Managers and employees of Kentucky Fried Chicken testified that employees are expected to regularly monitor customer areas and to mop up spills and excess water. One manager testified that oil was used to cook the food served and sometimes spilled on the kitchen floor. She acknowledged that kitchen employees could “possibly” track cooking oil to customer areas when they used the restrooms.
Plaintiff filed this action asserting a negligence claim and alleging that defendants failed to exercise reasonable care. The matter was tried before a jury over three days. At the jury charge conference, plaintiff’s counsel claimed plaintiff was entitled to a mode-of-operation jury charge because oil may have been tracked from the restaurant kitchen to the floor near the restroom. The trial court agreed, also citing testimony that the employees “should have a cone out on a rainy day.” Instead of choosing one of the alternative model charges on the mode-of- operation rule set forth in the Model Jury Charge (Civil), the trial court gave both alternatives in sequence. In addition, the trial court separately instructed the jury based on the charge, “Notice Not Required When Condition is Caused by Defendant,” which permits a plaintiff to recover without showing that the defendant had notice of the unsafe condition if the owner or employee created the unsafe condition through his or her own act or omission.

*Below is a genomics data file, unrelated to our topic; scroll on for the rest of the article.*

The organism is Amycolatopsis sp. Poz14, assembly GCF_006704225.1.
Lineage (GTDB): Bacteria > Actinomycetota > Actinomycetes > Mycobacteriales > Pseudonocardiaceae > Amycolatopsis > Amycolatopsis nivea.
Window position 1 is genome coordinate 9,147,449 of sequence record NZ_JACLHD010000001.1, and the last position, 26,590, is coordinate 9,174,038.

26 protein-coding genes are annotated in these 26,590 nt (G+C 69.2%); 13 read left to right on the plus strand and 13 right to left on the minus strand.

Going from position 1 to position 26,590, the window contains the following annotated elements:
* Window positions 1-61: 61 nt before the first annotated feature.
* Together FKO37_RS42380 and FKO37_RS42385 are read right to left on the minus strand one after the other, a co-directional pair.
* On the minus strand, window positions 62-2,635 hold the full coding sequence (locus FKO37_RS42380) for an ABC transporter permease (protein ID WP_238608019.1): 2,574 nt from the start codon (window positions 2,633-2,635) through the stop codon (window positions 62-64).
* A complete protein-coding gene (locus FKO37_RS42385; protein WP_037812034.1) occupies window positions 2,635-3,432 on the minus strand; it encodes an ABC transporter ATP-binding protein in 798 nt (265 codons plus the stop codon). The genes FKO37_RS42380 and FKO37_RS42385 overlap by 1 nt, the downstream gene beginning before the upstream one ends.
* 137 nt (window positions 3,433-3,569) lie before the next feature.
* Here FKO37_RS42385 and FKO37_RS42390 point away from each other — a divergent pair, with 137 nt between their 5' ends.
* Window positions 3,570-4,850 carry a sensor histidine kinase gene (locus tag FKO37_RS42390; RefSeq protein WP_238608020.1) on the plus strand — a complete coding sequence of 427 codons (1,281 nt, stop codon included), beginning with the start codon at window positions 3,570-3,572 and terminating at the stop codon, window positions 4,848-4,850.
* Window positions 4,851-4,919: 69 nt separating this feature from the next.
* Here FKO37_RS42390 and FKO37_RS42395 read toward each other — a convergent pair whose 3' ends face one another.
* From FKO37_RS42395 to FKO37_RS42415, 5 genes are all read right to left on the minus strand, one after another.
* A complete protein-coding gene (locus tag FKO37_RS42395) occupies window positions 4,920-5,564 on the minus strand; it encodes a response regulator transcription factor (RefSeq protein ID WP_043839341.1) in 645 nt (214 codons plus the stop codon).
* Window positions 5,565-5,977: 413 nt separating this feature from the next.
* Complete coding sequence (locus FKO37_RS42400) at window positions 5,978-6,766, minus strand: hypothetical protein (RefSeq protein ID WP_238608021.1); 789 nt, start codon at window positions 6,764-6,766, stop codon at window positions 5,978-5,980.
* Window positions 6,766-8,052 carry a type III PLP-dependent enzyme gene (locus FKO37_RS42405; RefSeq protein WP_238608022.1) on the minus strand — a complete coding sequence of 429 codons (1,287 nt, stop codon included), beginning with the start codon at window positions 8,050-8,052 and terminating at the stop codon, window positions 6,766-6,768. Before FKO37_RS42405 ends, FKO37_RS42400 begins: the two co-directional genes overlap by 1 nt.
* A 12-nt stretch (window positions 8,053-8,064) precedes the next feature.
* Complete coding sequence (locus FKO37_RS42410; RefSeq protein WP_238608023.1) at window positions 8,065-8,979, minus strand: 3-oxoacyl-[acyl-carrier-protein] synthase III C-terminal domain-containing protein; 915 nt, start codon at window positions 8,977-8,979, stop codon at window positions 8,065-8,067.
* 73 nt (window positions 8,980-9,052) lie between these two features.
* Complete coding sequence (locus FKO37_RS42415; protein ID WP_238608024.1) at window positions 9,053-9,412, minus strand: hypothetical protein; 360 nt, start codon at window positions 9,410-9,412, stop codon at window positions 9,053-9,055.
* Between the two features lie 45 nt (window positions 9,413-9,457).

The jury found defendants negligent and defendants appealed. A divided Appellate Division panel reversed the trial court’s determination on the mode-of-operation rule, vacated the judgment and remanded for a new trial. A dissenting member of the panel viewed the majority’s construction of the mode-of-operation rule too limited and deemed the rule applicable. Plaintiff appealed as of right based on the dissenting opinion.